Monday, April 11, 2011

Rotten Sound

A good grindcore album is the nexus of two parallel and occasionally competing characteristics. Great songs get you halfway there, but if they don’t have that energetic audio pop, you’re left with a mediocre experience. It’s that interaction between great songs and that abrasive, punky production that makes the greatest grind albums: think of that explosive jolt you get from Abuse, Horrified, or The Inalienable Dreamless.
I think more than any member of metal’s extended family, grindcore lives and dies by its production values (or deliberate lack thereof). Even more so than trve kvlk black metal’s refusal to cave in to niceties like listener’s enjoyment. Given that grind albums are often two or three dozen songs that barely crack a minute each, keeping that emotional energy coming is a must. An album of average songs with a great production is a perfectly acceptable guilty pleasure; an album full of good songs hampered by half-assed production just feels lacking.
In fact, I own a whole stack of albums that I enjoy despite their often wearying, enervated production job. Not surprisingly, Today is the Day’s Steve Austin gets production credit for a statistically significant portion of them. They range from simply being disappointing, The Parallax View’s thin, demo-worthy sound on Destruction of Property; the reedy, hollow guitars that mar Ablach’s Aon, through the outright unlistenable, Joe Pesci’s sonic abomination of At Our Expense! or Converge’s nigh unlistenable When Forever Comes Crashing. Each album sports perfectly acceptable, sometimes extremely enjoyable songs that are weighed down by their horrid production like a Lamborghini towing a horse trailer.
Sometimes I wonder what kind of power they would have conveyed had they sounded better (in Joe Pesci’s case, the band apparently will send you a better mix of At Our Expense! if you just ask). To a lot of bands’ thinking, the album only exists to put butts in the pit they next time they play Waukegan and then hopefully sell enough to pay for gas to Cheboygan. If that’s the case, then recorded music, particularly in this era of digital cornucopia and media overload, should be the best advertisement for your band possible. Chances are you’re not going to get a second chance to snare people’s attention.
Here’s a sampler of some of the unloved and weeded out articles in my collection that fell just short of sonic brilliance. Enjoy.

Where do you draw the line between intelligibility and enjoyability and can they be easily demarcated?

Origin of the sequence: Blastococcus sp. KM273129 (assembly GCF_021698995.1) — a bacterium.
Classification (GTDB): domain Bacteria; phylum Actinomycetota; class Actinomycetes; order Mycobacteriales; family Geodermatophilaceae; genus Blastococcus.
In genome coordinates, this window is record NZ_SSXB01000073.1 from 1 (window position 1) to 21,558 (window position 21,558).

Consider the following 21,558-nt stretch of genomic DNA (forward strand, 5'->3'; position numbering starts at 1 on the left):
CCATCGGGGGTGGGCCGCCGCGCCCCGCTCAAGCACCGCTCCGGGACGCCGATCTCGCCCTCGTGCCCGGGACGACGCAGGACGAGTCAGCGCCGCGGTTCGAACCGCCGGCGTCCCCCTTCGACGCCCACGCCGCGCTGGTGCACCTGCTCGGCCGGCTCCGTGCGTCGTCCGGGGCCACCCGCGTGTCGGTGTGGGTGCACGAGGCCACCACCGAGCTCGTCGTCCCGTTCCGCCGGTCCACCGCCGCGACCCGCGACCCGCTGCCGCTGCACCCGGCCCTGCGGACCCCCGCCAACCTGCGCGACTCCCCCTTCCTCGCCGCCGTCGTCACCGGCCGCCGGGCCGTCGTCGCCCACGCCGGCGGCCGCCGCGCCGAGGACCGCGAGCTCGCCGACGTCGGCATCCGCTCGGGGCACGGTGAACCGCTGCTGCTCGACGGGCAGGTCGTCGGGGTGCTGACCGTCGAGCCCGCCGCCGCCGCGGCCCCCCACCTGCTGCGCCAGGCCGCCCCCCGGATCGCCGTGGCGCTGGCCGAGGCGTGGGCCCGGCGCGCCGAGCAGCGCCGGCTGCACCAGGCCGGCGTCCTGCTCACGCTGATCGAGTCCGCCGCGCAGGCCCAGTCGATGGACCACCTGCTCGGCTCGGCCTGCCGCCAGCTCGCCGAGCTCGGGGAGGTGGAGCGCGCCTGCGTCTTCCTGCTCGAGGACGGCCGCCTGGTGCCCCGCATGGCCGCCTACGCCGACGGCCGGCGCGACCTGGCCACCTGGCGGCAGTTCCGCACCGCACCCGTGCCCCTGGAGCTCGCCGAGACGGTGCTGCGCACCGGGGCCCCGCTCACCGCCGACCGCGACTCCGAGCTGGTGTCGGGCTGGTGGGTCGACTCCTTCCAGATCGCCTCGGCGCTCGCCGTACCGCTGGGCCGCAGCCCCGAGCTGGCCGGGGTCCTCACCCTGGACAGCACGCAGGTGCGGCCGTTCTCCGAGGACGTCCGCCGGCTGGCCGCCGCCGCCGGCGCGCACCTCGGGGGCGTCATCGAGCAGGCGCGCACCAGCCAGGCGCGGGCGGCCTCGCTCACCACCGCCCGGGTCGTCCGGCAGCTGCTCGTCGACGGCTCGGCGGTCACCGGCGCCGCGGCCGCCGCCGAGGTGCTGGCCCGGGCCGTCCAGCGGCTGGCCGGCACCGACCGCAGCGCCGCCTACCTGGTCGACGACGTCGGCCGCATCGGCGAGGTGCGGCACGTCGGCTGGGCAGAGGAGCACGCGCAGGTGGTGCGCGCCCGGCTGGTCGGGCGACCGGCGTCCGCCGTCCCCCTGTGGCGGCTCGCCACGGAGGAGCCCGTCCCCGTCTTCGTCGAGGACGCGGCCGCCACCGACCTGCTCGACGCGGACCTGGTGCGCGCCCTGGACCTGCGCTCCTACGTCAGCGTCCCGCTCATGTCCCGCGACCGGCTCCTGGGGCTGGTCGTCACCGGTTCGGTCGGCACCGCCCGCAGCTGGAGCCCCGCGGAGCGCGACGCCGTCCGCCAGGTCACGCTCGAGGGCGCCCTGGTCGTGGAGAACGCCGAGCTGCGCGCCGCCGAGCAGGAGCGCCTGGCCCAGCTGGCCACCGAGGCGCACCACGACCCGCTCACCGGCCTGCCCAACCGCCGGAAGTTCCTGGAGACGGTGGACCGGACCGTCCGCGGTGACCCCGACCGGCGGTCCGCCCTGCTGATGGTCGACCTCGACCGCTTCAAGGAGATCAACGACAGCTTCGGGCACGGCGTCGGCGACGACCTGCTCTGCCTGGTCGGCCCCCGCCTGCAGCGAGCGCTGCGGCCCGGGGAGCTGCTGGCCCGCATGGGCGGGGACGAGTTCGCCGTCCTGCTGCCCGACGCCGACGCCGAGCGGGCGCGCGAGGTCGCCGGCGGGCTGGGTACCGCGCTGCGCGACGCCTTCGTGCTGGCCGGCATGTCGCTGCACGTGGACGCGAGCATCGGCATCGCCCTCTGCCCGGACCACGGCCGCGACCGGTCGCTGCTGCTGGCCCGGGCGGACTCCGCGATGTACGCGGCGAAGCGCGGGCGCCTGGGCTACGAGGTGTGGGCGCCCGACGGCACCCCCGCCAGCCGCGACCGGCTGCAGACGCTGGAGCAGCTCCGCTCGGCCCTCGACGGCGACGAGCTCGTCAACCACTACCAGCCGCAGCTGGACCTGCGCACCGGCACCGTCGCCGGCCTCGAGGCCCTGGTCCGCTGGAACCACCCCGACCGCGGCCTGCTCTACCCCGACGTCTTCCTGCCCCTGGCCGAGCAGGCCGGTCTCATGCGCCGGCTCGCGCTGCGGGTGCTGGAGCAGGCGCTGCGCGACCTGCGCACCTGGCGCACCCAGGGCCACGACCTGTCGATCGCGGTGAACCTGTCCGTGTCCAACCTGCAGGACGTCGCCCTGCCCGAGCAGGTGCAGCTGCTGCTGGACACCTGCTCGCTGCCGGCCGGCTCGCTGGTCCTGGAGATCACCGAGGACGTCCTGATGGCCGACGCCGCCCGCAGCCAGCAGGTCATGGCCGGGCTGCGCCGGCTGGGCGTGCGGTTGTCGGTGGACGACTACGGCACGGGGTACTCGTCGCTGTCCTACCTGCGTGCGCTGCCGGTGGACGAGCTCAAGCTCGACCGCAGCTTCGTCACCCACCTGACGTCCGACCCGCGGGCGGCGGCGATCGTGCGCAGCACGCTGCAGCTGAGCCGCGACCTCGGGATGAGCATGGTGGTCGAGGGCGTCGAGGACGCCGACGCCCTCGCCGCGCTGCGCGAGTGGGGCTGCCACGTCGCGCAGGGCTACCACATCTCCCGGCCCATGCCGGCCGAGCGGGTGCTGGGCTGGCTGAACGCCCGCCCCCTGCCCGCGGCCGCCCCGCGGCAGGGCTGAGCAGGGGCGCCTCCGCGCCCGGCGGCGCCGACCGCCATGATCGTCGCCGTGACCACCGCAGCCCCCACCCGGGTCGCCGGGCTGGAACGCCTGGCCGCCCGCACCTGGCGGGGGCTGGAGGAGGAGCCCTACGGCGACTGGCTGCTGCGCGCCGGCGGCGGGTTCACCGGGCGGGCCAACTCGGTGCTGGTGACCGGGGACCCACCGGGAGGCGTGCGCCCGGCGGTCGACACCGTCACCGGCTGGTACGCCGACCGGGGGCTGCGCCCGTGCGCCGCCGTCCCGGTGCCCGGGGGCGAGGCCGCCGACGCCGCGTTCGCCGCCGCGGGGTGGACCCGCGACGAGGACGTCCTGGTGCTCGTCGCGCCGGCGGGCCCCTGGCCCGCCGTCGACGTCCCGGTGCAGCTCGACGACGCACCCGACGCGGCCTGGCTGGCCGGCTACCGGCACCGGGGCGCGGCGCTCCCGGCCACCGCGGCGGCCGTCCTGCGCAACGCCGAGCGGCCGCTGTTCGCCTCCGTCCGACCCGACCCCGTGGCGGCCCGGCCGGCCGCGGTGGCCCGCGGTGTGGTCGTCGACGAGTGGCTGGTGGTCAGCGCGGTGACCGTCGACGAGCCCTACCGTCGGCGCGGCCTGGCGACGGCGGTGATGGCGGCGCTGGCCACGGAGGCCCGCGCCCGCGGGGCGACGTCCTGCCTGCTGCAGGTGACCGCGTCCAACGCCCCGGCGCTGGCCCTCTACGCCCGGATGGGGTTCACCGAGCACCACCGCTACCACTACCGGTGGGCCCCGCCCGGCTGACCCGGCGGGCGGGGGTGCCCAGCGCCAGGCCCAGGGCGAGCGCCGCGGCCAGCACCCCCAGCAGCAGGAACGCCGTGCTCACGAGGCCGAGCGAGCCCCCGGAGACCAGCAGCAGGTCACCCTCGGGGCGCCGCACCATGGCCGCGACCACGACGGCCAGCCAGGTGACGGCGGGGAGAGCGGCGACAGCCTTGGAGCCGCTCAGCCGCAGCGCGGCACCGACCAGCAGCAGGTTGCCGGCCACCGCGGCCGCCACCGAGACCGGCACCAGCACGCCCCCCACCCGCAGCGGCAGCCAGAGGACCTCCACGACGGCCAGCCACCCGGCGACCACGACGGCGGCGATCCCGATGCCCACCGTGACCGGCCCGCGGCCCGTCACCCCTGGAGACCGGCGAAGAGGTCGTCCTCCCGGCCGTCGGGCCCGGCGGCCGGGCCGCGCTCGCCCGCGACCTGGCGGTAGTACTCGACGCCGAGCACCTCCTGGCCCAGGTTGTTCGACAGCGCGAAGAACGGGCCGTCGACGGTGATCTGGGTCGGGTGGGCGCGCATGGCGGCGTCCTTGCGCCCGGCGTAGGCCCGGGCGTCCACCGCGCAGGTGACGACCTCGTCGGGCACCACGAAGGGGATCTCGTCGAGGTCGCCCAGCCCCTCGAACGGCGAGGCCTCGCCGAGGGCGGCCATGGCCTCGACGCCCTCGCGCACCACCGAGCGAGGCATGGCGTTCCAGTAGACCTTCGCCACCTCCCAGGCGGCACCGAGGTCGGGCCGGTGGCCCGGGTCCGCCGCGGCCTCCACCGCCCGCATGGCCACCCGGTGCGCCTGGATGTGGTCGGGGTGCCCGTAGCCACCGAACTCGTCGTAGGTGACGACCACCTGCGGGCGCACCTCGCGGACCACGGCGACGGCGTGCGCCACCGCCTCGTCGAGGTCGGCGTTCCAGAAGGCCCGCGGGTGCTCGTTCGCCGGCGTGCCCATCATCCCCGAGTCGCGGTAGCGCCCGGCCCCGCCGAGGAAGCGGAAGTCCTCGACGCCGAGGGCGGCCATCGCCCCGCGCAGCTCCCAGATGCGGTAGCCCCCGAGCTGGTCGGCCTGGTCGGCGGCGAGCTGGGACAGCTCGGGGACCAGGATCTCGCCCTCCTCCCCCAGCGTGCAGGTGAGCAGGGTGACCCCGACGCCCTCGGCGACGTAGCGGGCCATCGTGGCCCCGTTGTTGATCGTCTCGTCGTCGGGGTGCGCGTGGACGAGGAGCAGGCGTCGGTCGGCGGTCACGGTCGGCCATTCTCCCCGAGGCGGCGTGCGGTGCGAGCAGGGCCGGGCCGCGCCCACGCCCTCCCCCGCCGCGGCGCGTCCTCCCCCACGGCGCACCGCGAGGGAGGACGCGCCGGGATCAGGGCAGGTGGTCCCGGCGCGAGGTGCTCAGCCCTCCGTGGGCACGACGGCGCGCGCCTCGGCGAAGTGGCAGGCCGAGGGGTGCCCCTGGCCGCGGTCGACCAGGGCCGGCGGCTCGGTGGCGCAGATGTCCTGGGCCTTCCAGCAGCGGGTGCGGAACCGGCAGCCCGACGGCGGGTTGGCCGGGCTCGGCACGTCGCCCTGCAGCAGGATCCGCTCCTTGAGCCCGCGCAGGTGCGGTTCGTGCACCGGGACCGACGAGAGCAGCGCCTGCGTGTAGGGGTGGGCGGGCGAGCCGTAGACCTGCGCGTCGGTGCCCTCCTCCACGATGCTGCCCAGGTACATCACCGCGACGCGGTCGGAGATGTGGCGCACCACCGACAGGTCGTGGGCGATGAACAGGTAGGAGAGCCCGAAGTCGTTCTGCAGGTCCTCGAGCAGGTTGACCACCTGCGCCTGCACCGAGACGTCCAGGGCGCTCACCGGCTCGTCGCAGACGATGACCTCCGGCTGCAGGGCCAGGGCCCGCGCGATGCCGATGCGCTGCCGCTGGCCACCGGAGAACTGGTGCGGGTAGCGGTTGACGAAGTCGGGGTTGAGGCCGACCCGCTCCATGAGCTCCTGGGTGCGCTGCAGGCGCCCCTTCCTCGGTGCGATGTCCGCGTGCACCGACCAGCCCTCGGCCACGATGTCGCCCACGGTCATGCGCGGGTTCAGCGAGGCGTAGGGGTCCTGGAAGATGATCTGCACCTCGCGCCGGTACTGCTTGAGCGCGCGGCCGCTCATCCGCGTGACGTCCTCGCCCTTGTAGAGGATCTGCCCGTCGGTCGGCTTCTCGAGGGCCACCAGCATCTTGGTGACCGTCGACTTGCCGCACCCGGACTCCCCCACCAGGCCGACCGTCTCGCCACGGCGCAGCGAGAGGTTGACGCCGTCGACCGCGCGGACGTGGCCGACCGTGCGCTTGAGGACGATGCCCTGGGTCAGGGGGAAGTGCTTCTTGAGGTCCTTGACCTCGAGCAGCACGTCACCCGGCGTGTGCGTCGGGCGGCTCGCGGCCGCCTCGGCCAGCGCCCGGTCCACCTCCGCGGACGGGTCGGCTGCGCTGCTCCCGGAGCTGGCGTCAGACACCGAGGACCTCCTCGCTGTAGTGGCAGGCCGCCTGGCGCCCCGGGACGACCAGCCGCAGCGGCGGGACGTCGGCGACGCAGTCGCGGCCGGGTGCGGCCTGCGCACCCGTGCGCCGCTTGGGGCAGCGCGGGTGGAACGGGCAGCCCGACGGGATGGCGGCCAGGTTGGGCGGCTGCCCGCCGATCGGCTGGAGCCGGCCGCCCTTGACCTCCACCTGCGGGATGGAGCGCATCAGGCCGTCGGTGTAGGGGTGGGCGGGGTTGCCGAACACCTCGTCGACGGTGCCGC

Ablach – “Obar Dheathain”
Kill the Slave Mater – “The Orchestration of Sodom”
Complete Failure – “Gross Negligence”
Converge – “Towing Jehova”
Flagitious Idiosyncrasy in the Dilapidation – “Tied Up”
The Parallax View – “Name: Last, First, MI”
Shapes of Misery – “Something to Believe”
Joe Pesci – “Plato Complex”
Torture Incident – “What’s That Mean of Capitalist”


Ryan Page said...

Poor Steve Austin. It's totally bizarre because he's really perched between total embarrassment and some of the most interesting music of the last 20 years. I really don't know what to think.

There are two albums I think benefited from his weird production. First, I'd have to disagree on the converge record (although obviously Jane Doe was really incredible production), I think it worked for those songs. Secondly I think the record he produced for lamb of god was improved because it sounds like a TITD record with death metal screams, rather than pantera with death metal screams.

Andrew Childers said...

what i don't get is how the sounds that work so well for titd sound so god awful for other bands the only decent outside job i think he's done is the first early graves record.

Anonymous said...

the only other album i can think of that has great songs, but is marred by half-ass production has to be ND's FETO. The overall low mix of guitars,drums takes away some of the intensity :(. Just my opinion. I'm more of a Scum, Utopia Banished guy.

Bill Willingham IV, Esquire said...

Honestly, as much as I love FETO, it's hard to listen to it after the Peel Sessions.

andrew said...

i feel the same way about diatribes after hearing them do the bbc session without mitch harris and just destroy "greed killing" live. it's an amazing set.

Prof. H. Glenn said...

though entirely un-grind, steve austin's work with bongzilla really put their sound where it should be

DanPesci said...

good article, and points fair made. I myself prefer stuff to sound slightly more raw, and can tolerate some pretty high levels of bad production (not excusin the production on our last cd mind you haha)

The problem in our (pesci) case was always cash, or more importantly the lack of cash, to not only pay for a decent recording session and mastering, but also for good equipment to use for the recording in the first place. So unless someone invents a way of recording good sounding grind for less than 100 quid..your kinda stuck to an extent. And of the bands mentioned above that ive heard of, id say cash would be the main issue.